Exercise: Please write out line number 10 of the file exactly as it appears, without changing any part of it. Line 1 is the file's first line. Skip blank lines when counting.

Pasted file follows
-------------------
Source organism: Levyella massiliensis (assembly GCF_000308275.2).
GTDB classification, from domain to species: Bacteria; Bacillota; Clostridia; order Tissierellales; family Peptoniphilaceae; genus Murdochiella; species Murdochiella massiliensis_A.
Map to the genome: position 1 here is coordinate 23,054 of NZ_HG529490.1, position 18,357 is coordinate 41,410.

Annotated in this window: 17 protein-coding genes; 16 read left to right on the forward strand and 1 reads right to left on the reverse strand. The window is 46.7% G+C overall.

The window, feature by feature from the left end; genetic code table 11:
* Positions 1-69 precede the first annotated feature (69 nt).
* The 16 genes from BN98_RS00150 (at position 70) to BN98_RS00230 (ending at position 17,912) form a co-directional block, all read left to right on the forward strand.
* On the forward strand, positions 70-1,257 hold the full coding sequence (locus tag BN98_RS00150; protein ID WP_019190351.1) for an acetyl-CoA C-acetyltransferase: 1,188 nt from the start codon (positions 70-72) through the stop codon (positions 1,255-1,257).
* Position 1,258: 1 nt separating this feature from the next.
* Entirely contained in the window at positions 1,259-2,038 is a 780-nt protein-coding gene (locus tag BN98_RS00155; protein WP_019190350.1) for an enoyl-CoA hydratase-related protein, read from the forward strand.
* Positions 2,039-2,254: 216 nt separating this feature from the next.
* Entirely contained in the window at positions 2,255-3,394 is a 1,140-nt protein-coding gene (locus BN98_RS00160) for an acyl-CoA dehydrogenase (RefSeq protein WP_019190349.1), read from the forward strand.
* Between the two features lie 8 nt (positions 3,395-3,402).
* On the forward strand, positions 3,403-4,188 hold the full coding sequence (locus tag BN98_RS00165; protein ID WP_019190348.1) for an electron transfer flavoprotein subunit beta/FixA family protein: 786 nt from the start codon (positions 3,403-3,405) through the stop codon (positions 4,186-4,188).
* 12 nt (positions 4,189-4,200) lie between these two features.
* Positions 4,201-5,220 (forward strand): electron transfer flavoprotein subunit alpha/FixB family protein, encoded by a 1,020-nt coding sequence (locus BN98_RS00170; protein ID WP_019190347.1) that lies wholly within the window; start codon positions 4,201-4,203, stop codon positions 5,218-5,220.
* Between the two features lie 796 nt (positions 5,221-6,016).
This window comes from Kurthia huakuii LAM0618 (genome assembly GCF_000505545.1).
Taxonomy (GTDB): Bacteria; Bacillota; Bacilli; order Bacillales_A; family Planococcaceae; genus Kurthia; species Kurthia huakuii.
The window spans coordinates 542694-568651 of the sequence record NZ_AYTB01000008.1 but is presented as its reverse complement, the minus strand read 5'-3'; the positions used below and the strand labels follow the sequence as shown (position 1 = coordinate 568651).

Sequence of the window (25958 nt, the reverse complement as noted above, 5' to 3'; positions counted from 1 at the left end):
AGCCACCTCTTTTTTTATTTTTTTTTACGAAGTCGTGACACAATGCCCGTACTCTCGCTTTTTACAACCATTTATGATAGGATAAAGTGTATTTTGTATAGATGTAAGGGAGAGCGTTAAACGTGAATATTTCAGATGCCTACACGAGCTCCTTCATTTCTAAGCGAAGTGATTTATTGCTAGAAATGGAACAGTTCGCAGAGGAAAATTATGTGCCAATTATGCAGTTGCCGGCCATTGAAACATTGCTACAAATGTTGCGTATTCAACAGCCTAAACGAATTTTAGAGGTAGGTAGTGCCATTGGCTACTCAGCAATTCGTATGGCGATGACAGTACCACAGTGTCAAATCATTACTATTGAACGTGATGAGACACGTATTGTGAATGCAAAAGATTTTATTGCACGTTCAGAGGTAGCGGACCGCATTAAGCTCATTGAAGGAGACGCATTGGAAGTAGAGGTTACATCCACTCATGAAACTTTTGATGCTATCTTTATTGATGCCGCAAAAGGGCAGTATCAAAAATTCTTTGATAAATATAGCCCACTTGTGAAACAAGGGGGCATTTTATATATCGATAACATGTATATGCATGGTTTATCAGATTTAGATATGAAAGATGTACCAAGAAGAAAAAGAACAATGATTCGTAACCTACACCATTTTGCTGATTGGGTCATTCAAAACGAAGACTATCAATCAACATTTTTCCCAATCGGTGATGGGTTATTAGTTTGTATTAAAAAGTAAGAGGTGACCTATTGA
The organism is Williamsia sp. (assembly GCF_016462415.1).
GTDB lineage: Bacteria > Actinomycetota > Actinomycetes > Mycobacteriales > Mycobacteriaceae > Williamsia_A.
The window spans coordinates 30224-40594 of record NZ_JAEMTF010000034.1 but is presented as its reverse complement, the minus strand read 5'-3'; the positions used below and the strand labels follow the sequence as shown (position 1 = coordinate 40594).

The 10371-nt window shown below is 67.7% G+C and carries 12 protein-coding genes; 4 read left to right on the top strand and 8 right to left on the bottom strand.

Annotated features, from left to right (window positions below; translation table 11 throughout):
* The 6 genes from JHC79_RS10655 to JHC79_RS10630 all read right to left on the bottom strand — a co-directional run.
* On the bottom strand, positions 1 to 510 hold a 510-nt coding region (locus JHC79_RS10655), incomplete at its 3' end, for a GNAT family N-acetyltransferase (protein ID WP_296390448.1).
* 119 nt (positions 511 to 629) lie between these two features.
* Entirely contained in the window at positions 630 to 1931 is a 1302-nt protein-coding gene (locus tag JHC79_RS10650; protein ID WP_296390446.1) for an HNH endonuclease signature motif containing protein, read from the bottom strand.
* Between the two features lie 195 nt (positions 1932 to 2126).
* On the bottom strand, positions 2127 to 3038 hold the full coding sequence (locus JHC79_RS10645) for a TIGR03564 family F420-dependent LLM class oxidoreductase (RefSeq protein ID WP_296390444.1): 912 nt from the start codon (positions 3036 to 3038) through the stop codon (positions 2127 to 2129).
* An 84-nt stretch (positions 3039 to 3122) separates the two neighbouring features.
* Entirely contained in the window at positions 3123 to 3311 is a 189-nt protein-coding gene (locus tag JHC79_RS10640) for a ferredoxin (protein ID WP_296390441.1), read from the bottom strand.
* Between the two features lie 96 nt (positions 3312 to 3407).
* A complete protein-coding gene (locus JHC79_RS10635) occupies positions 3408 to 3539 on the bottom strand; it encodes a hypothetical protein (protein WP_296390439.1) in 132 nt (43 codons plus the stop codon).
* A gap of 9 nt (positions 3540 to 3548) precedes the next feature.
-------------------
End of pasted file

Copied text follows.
* Entirely contained in the window at positions 1,259-2,038 is a 780-nt protein-coding gene (locus tag BN98_RS00155; protein WP_019190350.1) for an enoyl-CoA hydratase-related protein, read from the forward strand.